Late Slide Creates a Big Break; Needless Disaster in Los Angeles

By 0 Permalink 0

For the New York Mets, losing their playoff game 5-2 against  the Dodgers early this morning was hardly the worst of it. Their shortstop Ruben Tejada left with a broken leg, the second time the same leg was broken in 3 seasons,  thanks to a savage takeout slide by known bad man of baseball Chase Utley.Up to then it was 2-1 Mets with a runner on third in the last of the 7th.  With one out, On an attempted double play ball hit by Howie Kendrick, second baseman  Daniel Murphy threw to Tejada at shortstop.  Meantime, coming from behind, Utley needlessly decked Tejada in a slide reminiscent of what Pete Rose laid on Ray Fosse in the 1970 All-Star game. That caused a broken collarbone and  pain that Fosse has dealt with on a daily basis since then. To Mets fans, this slide brings back Pete Rose’s attempted demolition of Bud Harrelson, a player half Rose’s size. A fight ensued, and from then to the end of the series Rose felt the wrath of Mets fans every time he took a step on the field. Following this morning’s  game-tying slide and a long review that led to nothing, the Dodgers put up 3 more runs before the 7th inning was over and the game was lost.

A broken leg is one thing to you and me, but quite another for a ball player. My aunt broke hers when I was too young to write my name. Everybody who could write theirs wrote it on her cast. She was in plaster for a while, then was her old self again. IT doesn’t always work like that in baseball. Derek Jeter broke his ankle in the first game of the 2012 ALCS, and was lost for the entire 2013 season. Dodgers’ Bobby Valentine in the early ’70s and Tommy Davis in 1965 suffered broken legs that adversely effected the rest of their careers. Tejada will be 26 on Oct. 27. He’s been a Met off and on since 2010. Utley will turn 37 in mid-December. The Mets have had issues with him before, mostly in his days witth the Phillies for whom he began playing in 2003. His most notorious  public bit of mischief was in the Phillies’ victory celebration after they won the 2008 World Series. He grabbed an open microphone and hollered to untold millions “World —-ing Champions.” It wasn’t bad enough the profanity was heard by the people in the park. Five Philadelphia TV stations and one radio station had it live on the air without a 7-second delay which most radio and TV outlets use to cut out that sort of thing. The FCC received some 26 complaints about what listeners and viewers heard. Neither Utley nor the stations were fined.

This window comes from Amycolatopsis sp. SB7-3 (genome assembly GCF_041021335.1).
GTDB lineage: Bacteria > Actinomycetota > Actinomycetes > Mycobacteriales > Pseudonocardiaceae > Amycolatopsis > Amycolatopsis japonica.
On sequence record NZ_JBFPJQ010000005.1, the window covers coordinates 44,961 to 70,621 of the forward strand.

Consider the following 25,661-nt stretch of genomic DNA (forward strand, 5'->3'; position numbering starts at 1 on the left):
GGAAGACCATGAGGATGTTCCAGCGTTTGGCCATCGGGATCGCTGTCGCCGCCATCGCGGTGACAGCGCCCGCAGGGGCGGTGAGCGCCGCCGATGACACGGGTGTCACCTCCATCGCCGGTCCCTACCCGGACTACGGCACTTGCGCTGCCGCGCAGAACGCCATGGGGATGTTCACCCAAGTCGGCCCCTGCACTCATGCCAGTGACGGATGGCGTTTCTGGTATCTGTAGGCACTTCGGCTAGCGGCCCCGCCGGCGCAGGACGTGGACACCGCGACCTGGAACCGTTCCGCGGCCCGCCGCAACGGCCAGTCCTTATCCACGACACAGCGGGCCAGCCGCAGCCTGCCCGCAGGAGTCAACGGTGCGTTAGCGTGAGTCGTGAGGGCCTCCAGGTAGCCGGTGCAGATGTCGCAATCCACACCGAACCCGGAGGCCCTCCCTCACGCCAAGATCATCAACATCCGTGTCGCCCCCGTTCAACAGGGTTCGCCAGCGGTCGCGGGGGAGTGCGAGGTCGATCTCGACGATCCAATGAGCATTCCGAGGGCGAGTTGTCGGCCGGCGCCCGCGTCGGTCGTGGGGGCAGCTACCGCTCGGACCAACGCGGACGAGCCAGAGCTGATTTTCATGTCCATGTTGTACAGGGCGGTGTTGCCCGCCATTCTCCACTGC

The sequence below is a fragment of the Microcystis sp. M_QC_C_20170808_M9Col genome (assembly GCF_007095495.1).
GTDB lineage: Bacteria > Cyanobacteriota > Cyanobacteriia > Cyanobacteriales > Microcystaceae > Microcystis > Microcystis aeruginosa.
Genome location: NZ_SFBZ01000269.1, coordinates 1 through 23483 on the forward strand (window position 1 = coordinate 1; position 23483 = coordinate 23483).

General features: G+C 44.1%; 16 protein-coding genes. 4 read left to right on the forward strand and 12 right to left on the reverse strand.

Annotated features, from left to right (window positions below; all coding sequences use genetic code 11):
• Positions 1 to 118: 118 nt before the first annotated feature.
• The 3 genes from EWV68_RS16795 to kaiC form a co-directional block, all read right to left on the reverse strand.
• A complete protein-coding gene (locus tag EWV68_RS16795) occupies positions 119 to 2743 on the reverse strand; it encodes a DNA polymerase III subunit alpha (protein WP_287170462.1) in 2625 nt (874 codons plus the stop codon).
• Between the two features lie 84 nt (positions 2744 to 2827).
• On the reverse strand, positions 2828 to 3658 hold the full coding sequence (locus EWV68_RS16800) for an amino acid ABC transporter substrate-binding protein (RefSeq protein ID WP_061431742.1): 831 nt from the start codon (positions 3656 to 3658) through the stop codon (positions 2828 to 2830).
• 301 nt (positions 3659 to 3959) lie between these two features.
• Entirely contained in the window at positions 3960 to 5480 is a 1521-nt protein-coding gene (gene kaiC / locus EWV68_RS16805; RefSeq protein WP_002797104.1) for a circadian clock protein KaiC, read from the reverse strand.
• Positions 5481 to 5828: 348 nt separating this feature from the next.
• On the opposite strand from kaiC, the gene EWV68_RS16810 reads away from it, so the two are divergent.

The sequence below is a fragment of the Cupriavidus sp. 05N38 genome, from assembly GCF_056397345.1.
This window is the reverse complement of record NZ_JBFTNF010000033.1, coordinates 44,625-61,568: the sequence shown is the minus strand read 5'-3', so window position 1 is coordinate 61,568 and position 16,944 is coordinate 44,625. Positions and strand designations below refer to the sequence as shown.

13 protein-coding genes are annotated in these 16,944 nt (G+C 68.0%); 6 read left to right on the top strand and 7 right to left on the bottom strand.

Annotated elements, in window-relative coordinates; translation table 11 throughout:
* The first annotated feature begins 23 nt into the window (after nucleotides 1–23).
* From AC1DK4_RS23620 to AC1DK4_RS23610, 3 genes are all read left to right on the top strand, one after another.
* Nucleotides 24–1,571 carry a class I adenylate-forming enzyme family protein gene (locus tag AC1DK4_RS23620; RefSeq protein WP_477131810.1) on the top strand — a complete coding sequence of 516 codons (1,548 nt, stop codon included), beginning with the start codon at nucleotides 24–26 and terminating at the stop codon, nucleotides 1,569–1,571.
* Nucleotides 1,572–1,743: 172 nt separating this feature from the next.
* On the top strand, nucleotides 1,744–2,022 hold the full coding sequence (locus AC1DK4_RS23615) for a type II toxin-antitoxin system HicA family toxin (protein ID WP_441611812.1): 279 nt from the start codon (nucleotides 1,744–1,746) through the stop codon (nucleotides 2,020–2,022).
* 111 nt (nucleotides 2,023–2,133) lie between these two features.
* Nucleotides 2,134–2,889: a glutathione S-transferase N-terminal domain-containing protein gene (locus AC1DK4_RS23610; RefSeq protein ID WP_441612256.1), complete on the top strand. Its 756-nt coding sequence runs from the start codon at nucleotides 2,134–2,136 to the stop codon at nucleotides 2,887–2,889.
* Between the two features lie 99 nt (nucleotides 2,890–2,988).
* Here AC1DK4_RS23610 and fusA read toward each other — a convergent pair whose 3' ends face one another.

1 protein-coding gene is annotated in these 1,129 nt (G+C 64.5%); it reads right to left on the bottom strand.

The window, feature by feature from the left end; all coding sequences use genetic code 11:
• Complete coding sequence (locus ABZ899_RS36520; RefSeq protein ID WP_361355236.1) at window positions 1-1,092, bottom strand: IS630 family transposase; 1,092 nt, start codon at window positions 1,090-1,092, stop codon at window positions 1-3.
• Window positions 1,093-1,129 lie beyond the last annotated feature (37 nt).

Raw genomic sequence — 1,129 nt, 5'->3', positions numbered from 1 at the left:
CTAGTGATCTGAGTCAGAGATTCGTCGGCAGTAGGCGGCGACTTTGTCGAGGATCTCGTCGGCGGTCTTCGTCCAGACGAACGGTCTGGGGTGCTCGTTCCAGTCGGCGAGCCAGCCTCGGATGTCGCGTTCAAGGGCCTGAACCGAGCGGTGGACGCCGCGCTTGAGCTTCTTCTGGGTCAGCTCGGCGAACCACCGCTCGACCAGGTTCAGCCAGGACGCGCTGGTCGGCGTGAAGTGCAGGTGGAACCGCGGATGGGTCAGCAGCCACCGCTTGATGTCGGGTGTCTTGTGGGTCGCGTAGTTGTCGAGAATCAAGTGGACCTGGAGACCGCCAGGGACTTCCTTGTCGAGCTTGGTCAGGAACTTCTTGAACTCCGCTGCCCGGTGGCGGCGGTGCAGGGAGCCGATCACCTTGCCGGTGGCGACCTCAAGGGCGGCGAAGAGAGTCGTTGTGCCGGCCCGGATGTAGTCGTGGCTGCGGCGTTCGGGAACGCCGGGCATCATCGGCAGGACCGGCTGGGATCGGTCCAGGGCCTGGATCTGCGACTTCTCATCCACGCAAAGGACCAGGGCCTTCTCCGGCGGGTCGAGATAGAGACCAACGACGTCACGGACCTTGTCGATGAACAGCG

Unfortunately, in the time available  during the unseemly delay for the futile review, neither of the Mets’ radio broadcasters Howie Rose nor Josh Lewin would specifically say what issues Utley had caused where the Mets were concerned in years past. I’ve made no secret of my high opinion of Howie Rose. Lewin, while working for the Tigers won the first Ty Tyson Award for Broadcast Excellence, named for the Tigers’ first broadcaster Ty Tyson, a grandfatherly man  who called his audience “boys and girls.” Unfortunately, on this occasion these two fine broadcasters stuck to innuendo rather than stating cases which I was unable to find while writing for you.    They had time enough to lay out chapter and verse of Utley’s sins.  The delay was 8 minutes 7 seconds in length.  I’ve never had the chance to write about my unhappiness with the length of time reviews take, and this one was the first I was able to put a stopwatch on from the throwing of the pitch to the decision of the review.  Hockey uses the same system baseball does, but for reasons unknown their reviews are on average much snappier than those of baseball, where the record is 34 minutes during this season.